On Friday, October 19, 2018, the Zambia Institute of Advanced Legal Education (ZIALE) publicly released the results of its 2017-2018 Legal Practitioners’ Qualifying Examinations (LPQ Examinations). Due to the grave misinformation circulating on various media platforms about the performance of the University of Zambia (UNZA) School of Law students in those examinations, UNZA is taking this unprecedented step of publicly setting the record straight. We have conducted a statistical analysis of the released results which are independently verifiable and public facts. Further, this statement itself, is not intended to sensationalize the ZIALE examination results for any gain or advantage to UNZA or its School of Law, but simply to provide the general public and stakeholders with an accurate set of facts on which to base their perceptions. As will be evident from the facts presented in this statement, the UNZA School of Law was, by far, the strongest performer in the recently ended ZIALE examinations.
By the official count, approximately 379 students sat for the final ZIALE LPQ Examinations. The public may wish to know that out of this number (379), approximately only 28% were UNZA degree holders. Out of the 379 students attempting the examination for the first time, only three (3) students cleared all 10 courses. This translates to an overall pass rate of 0.8%. The fourth candidate mentioned in the press was not sitting the LPQ Examination for the first time. The public may also wish to know that one (1) of these three (3) “first-attempt passers” is a UNZA degree holder. Since 2013, UNZA has been running two Bachelor of Laws (LL.B) streams: a “general stream” at UNZA Great East Road Campus and a “commercial law stream”, in conjunction with the Zambia Centre for Accountancy Studies (ZCAS, now ZCAS University). Graduates from both streams receive University of Zambia (UNZA) law degrees. Therefore, the widely publicized news that no UNZA degree holder passed the examination is wholly untrue.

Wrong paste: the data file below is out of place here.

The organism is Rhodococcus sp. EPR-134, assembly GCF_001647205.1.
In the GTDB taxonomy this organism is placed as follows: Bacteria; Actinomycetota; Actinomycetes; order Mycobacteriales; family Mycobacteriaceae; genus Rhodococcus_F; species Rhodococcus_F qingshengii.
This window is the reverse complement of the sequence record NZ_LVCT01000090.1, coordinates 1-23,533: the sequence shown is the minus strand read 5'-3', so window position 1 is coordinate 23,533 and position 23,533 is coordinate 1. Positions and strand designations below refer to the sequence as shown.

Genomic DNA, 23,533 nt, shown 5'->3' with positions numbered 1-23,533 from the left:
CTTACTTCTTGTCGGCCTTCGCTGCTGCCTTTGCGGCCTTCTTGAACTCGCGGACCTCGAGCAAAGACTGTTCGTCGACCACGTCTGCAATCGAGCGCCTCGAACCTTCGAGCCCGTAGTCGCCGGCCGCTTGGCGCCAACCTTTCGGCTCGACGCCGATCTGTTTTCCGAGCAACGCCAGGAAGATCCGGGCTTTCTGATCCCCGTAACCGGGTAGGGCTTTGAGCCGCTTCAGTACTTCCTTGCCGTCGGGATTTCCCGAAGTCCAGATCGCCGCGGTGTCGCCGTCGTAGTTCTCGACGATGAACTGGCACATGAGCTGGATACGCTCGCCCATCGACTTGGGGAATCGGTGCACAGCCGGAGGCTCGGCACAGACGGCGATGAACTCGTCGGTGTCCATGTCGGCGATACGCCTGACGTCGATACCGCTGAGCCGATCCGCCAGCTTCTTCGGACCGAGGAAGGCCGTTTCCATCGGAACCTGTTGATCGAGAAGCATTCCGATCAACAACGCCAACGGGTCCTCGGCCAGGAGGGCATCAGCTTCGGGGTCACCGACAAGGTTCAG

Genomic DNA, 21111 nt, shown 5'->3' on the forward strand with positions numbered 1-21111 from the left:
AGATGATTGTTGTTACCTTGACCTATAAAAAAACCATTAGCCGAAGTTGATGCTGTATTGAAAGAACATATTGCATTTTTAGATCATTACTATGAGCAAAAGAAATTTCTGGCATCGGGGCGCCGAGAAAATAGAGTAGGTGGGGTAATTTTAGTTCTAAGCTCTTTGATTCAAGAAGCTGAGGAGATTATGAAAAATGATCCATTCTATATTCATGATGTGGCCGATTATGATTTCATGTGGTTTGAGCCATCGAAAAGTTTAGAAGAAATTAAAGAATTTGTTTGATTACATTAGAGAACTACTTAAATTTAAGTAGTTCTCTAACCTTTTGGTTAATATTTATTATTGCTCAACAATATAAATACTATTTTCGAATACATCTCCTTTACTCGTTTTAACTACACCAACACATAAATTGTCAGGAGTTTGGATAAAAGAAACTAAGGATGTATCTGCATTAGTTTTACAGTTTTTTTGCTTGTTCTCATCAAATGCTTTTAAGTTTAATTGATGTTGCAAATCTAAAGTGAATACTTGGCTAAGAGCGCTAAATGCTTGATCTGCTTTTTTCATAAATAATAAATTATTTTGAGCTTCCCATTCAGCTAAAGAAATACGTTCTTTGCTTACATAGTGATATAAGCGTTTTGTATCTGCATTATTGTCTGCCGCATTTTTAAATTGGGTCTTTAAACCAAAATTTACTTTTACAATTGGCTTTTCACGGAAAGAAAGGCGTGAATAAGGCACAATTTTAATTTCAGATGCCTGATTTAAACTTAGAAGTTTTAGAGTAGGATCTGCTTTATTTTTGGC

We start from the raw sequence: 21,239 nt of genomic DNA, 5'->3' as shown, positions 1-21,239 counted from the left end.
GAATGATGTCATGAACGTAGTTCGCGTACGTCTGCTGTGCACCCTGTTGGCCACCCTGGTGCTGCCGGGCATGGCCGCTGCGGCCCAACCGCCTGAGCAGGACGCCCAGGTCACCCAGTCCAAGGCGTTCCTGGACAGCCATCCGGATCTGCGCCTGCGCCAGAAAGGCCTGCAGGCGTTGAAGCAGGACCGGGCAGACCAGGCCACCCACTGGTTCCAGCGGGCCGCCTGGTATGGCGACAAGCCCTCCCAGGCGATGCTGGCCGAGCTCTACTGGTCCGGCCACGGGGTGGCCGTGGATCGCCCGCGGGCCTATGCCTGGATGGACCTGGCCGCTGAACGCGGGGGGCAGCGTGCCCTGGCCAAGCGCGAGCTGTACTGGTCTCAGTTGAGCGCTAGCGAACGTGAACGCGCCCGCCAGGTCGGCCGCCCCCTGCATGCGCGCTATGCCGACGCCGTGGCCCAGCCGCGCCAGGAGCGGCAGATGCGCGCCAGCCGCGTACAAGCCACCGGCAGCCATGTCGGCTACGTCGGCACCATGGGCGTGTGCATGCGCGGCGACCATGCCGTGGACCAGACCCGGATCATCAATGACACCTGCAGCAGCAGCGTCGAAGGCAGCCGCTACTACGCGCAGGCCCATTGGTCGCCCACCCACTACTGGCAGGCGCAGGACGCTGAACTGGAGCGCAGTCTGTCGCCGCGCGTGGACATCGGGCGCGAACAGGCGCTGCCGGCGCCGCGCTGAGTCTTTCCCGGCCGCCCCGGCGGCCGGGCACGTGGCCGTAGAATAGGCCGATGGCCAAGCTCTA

The foregoing notwithstanding, what has not been analyzed, is the performance of the remaining 376 students (99.2%) who did not clear all the 10 courses. This analysis will reveal the true picture of the performance of UNZA graduates. What is noteworthy here is that a staggering 92% of all candidates who passed 9 out of the 10 courses examined (that is to say, failed only one course) are UNZA degree holders. 86% of these students were drawn from our main stream and 6% were drawn from our commercial stream. When one statistically controls for UNZA’s modest ratio of the candidates (28 %), the 92% figure mentioned here is far higher. Further, without a single exception, all of the UNZA students that failed only one course, failed the exact same course. This may indicate that our students encountered a common problem in that particular course. Needless to say, we intend to analyze what problems the students may have encountered in order to make the necessary interventions that will assist our students perform better when they re-sit the course in December, 2018.
It is a well-known fact that for quite a while now, only a small percentage of students clear the ZIALE LPQ Examinations on their first attempt. Over the last few years, the percentages of candidates who clear the programme on first attempt have ranged from 0.8 % to 5% .What is not of public notoriety is that a far much higher percentage of candidates clear the ZIALE LPQ Examinations on the subsequent attempt, which typically occurs about two (2) months after the initial results are released. The true picture of any law school’s performance is therefore not in the small sliver of students that clear on the first attempt, which this time around, is 0.8%; but rather, in the number of students, from any given University, that are ultimately called to the Bar out of any given cohort. In this regard, no other University surpasses UNZA. With the strong performance of our students this year, we have no reason to believe that it will be any different with this cohort. It should be noted that when evaluating the final number of students sent to the Bar from a particular University, the ratio of candidates contributed to the class under consideration must be factored into the analysis.